The Stratospheric Observatory For Infrared Astronomy (SOFIA) reached its full operational capability in 2014 and completed hundreds of observation flights. Since its installation in 2002, the Secondary Mirror Mechanism was subject to thousands of operating hours equivalent to millions of load cycles. During the aircraft heavy maintenance in fall 2014, a four month time window enabled the removal of the mechanism from the telescope structure for service and improvements. Next to visual corrosion- and crack-inspection of the flexures, critical electronic components (in particular the set of three eddy current position sensors that determine the mirror tilt) were replaced. Moreover, a detailed temperature dependent position calibration of the system was performed in a cold chamber to improve the pointing accuracy. Until then, a simple temperature independent linear gain was used to translate the sensor output voltage into a position. For accurate positioning across the whole temperature range, a temperature dependent correction function had to be developed. This calibration would have cost hours of observing time when performed in flight which made it an essential goal for completion during the maintenance period. An autocollimator was used as optical reference camera to measure the tip-tilt position of the secondary mirror in the cold chamber. Using this calibration setup, a pattern of many mirror positions in the tip-tilt domain was approached at several temperature points to provide a high resolution data set for the new multidimensional calibration function. Follow-up in-flight verification measurements confirmed a large improvement in pointing accuracy as soon as the temperature measurements were included into the position correction. Improvements of up to a factor of 10 were especially noticed in the lower temperature range. This contribution provides an insight into the work performed during the SOFIA - Secondary Mirror Mechanism maintenance with the focus on the temperature dependent position calibration.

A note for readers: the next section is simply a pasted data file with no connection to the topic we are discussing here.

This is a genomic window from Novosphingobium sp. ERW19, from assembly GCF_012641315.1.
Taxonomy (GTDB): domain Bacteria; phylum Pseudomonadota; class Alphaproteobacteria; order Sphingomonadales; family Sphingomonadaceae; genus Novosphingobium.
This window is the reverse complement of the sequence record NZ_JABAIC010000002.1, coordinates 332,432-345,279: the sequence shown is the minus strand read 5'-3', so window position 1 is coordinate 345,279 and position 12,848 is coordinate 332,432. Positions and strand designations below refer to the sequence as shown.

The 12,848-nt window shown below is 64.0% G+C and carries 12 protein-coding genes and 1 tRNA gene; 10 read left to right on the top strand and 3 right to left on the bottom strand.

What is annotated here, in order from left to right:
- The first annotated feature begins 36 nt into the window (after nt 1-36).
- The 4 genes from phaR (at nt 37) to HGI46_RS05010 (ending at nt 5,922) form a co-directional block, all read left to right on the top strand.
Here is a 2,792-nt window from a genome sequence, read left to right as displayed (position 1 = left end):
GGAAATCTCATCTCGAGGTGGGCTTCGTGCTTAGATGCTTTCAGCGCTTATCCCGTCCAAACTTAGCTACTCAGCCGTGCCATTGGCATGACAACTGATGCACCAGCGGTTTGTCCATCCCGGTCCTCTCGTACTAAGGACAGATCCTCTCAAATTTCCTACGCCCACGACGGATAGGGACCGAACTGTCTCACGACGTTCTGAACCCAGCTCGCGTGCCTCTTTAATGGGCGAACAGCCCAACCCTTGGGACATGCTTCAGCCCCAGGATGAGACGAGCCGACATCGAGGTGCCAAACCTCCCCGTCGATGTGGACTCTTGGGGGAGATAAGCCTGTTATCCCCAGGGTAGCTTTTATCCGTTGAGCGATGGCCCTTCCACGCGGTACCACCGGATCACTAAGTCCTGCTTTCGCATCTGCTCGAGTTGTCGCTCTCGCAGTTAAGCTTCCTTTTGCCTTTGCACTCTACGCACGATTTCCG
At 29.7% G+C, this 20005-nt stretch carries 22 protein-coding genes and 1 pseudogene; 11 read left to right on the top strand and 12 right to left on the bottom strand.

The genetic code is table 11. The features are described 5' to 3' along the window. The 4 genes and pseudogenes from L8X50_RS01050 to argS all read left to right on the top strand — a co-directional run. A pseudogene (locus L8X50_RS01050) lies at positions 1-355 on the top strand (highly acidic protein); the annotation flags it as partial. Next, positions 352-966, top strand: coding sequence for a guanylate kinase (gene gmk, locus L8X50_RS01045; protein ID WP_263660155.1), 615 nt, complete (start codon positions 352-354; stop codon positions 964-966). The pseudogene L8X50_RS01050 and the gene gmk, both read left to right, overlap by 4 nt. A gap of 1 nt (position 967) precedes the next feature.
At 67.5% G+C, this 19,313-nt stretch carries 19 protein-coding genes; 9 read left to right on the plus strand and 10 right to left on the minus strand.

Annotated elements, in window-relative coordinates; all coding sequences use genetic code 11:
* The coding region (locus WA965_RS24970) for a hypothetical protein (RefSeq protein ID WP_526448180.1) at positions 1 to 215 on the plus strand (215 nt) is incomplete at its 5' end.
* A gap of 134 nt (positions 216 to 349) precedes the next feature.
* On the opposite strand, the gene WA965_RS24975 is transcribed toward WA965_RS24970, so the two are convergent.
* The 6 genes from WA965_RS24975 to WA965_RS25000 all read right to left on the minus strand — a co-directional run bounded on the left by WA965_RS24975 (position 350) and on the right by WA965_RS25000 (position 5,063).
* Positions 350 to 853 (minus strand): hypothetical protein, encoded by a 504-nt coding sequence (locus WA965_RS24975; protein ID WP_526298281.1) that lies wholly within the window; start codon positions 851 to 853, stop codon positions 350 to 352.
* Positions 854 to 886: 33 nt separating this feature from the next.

The M5 Field stabilization Unit (M5FU) for European Extremely Large Telescope (E-ELT) is a fast correcting optical
system that shall provide tip-tilt corrections for the telescope dynamic pointing errors and the effect of atmospheric tiptilt
and wind disturbances.
A M5FU scale 1 demonstrator (M5FU1D) is being built to assess the feasibility of the key elements (actuators, sensors,
mirror, mirror interfaces) and the real-time control algorithm. The strict constraints (e.g. tip-tilt control frequency range
100Hz, 3m ellipse mirror size, mirror first Eigen frequency 300Hz, maximum tip/tilt range ± 30 arcsec, maximum tiptilt
error < 40 marcsec) have been a big challenge for developing the M5FU Conceptual Design and its scale 1
The paper summarises the proposed design for the final unit and demonstrator and the measured performances
compared to the applicable specifications.
A 42 meters telescope does require adaptive optics to provide few milli arcseconds resolution images. In the current
design of the E-ELT, M4 provides adaptive correction while M5 is the field stabilization mirror. Both mirrors have an
essential role in the E-ELT telescope strategy since they do not only correct for atmospheric turbulence but have also to
cancel part of telescope wind shaking and static aberrations. Both mirrors specifications have been defined to avoid